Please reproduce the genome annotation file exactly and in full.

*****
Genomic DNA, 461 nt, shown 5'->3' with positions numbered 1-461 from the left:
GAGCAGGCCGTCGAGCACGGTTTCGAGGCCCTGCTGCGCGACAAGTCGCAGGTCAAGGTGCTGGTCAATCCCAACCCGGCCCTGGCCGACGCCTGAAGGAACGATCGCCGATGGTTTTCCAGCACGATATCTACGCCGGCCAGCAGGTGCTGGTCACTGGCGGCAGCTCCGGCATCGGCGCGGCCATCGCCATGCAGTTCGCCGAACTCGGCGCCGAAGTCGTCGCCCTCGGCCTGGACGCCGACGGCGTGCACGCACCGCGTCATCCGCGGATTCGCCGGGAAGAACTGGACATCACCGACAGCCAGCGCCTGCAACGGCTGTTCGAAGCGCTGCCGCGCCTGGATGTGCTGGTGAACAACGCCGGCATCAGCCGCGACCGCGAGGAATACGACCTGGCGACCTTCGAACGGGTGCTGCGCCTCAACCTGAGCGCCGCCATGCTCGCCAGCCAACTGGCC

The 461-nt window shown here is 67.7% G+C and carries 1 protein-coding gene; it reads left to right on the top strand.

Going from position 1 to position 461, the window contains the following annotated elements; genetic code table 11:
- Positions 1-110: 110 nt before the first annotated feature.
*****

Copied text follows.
Genomic DNA, 461 nt, shown 5'->3' with positions numbered 1-461 from the left:
GAGCAGGCCGTCGAGCACGGTTTCGAGGCCCTGCTGCGCGACAAGTCGCAGGTCAAGGTGCTGGTCAATCCCAACCCGGCCCTGGCCGACGCCTGAAGGAACGATCGCCGATGGTTTTCCAGCACGATATCTACGCCGGCCAGCAGGTGCTGGTCACTGGCGGCAGCTCCGGCATCGGCGCGGCCATCGCCATGCAGTTCGCCGAACTCGGCGCCGAAGTCGTCGCCCTCGGCCTGGACGCCGACGGCGTGCACGCACCGCGTCATCCGCGGATTCGCCGGGAAGAACTGGACATCACCGACAGCCAGCGCCTGCAACGGCTGTTCGAAGCGCTGCCGCGCCTGGATGTGCTGGTGAACAACGCCGGCATCAGCCGCGACCGCGAGGAATACGACCTGGCGACCTTCGAACGGGTGCTGCGCCTCAACCTGAGCGCCGCCATGCTCGCCAGCCAACTGGCC

The 461-nt window shown here is 67.7% G+C and carries 1 protein-coding gene; it reads left to right on the top strand.

Going from position 1 to position 461, the window contains the following annotated elements; genetic code table 11:
- Positions 1-110: 110 nt before the first annotated feature.